November DataDNA Challenge- Resume/CV Tips
Are you considering joining the November DataDNA challenge? This is a great opportunity to update your resume and refine your data visualization and design skills. Below is my submission for the challenge. With so much feedback and questions on LinkedIn, I wanted to share 3 design tips and 3 tips for using Astrato to build your resume!
Pick the primary content for your resume. This is likely your work history or project history depending on the stage in your career. This will take up the majority of your resume and be the focal point of your design. Once your primary content is defined, identify the remaining elements that you want to include on your resume. Generally this includes skills, education, certifications.
Now that you know what you want to include on your resume, you can plan out how you want to display the information. I recommend keeping the visuals fairly simple and intuitive: gauge charts, Gantt charts, and radar charts work well to display experience, skills, and work history. Adding in complex Sanky and Network Diagrams are distracting for a professional presentation (though they are incredibly valuable and creative assets for your general portfolio!).
Time to pick your layout! I personally love sketching my designs in a notebook before jumping to the compute design. The sketch doesn't need to be perfect but give you an idea of where you'll be putting visuals once you get to your screen. Here's where white space comes in- don't pack your canvas with text, boxes, images and clutter. White space is your friend and will give your visuals room to breath and speak! If you are finding that you don't have space to give a clean look while also providing the detail, try using actions to hide information until a user interacts with your dashboard (more on this in the next section!).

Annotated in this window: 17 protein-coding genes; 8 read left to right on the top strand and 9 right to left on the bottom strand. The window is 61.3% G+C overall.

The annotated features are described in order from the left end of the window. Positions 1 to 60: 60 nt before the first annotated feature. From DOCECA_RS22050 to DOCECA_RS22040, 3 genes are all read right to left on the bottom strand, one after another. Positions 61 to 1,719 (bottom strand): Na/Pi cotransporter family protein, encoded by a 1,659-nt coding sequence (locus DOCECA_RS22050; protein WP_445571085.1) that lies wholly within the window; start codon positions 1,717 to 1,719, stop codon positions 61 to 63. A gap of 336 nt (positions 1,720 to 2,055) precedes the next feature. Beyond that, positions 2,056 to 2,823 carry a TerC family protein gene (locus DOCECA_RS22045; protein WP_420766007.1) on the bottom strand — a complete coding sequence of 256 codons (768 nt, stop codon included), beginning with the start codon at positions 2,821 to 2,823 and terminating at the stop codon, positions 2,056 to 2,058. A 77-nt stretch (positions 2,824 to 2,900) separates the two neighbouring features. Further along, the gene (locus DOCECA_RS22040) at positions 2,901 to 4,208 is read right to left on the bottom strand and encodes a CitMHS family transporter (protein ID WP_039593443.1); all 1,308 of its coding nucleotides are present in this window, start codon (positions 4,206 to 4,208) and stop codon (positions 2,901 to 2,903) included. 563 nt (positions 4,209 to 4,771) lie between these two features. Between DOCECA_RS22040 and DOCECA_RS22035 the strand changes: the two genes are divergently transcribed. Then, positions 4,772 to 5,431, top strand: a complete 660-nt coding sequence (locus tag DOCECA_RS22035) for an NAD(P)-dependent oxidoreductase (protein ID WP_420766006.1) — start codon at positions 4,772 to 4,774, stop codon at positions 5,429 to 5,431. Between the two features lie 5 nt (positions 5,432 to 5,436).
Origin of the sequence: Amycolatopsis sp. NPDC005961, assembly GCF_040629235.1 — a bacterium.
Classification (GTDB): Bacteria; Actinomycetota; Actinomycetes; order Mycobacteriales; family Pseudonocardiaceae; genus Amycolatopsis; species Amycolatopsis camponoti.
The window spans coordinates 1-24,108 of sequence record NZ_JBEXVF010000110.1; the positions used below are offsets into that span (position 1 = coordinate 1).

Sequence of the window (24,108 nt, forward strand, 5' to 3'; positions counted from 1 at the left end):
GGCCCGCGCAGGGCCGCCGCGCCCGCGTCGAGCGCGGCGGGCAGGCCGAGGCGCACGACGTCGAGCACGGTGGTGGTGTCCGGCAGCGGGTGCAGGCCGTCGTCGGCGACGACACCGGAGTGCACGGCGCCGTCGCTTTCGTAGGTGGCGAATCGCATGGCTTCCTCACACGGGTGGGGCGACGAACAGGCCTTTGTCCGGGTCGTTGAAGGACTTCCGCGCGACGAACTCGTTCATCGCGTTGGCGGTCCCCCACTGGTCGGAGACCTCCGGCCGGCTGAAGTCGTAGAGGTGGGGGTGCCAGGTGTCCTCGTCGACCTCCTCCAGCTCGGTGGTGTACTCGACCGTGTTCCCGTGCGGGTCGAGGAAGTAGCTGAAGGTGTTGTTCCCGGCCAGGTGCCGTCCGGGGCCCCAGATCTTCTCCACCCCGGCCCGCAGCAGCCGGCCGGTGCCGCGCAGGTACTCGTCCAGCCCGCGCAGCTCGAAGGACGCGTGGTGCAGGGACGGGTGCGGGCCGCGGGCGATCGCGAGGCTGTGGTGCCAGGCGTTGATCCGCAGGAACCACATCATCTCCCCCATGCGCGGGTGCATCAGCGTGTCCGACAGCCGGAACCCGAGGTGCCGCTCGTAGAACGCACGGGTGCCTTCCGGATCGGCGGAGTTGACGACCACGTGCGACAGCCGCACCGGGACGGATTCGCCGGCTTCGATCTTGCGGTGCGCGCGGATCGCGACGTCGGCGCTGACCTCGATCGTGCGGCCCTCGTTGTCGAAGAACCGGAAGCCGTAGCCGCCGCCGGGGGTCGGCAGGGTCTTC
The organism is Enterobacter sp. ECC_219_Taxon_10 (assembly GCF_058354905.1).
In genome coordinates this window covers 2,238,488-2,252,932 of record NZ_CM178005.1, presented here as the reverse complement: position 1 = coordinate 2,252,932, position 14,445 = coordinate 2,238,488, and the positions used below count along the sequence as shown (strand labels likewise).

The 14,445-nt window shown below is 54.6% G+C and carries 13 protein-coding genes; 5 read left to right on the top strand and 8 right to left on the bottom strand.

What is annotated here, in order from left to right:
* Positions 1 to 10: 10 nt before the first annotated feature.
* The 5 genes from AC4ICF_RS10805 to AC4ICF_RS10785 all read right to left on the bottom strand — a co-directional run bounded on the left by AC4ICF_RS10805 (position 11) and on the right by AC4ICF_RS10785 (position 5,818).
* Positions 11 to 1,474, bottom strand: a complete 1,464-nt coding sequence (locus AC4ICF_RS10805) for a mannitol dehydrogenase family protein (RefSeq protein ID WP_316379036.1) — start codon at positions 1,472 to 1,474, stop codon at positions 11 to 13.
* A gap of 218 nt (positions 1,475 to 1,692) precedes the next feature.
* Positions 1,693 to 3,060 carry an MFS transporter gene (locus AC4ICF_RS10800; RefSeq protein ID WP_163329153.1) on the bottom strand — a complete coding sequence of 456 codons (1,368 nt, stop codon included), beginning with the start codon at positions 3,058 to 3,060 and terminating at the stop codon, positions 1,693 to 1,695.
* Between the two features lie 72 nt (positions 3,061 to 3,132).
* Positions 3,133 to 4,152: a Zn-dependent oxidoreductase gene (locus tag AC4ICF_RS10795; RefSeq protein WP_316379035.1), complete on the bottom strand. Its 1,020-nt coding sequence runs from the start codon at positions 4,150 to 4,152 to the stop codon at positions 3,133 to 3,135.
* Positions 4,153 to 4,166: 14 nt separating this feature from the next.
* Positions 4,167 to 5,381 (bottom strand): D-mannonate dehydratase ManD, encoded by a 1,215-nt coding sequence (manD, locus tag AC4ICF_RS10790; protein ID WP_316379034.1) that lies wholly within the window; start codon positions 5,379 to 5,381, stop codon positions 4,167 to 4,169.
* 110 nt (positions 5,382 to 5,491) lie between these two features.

Finally, your dashboard resume won't be ATS-compliant (applicant tracking system) or usable for resume uploads. Think of this resume as part of your portfolio. A recruiter will see your text resume (so make sure you always have a word document version up to date), but a hiring team will want to see your portfolio. Why not help them learn about you and your skills through your portfolio!
I spent some time thinking through how I wanted users to interact with my resume in order to create the most comprehensive dataset that I could. For example, I decided to intentionally link skills and rolls as either technical or leadership so that you could easily see skills accomplishments, and roles that all went together. The great thing about working with Google Sheets in Astrato is that you can have your worksheet open in one tab and Astrato open in the other. I thought of this connection after I started building, so I added a column to the end of my dataset, went to the data view to bring in the new field and in <2 min had my button filters connected!
Now is the time to get using the layers toolbar if you haven't already. As you can see, my resume has MANY objects on screen. When working with many objects, I like to undock the layers toolbar and keep it on screen next to the objects that I'm working with. This allows me to easily find, group, hide, and lock objects to create a "pixel perfect" look!
Images & Gifs
It is very simple to add in images and gifs to your resume to create a portfolio section! Remember that images must be on the cloud (no storing data here!). So to host my own images, I signed up for a free cloudinary account. There you can upload your images and gifs and use the individual links on your resume workbook.
I hope you found these tips helpful for creating your own interactive resume! What tips do you have for making your interactive resume?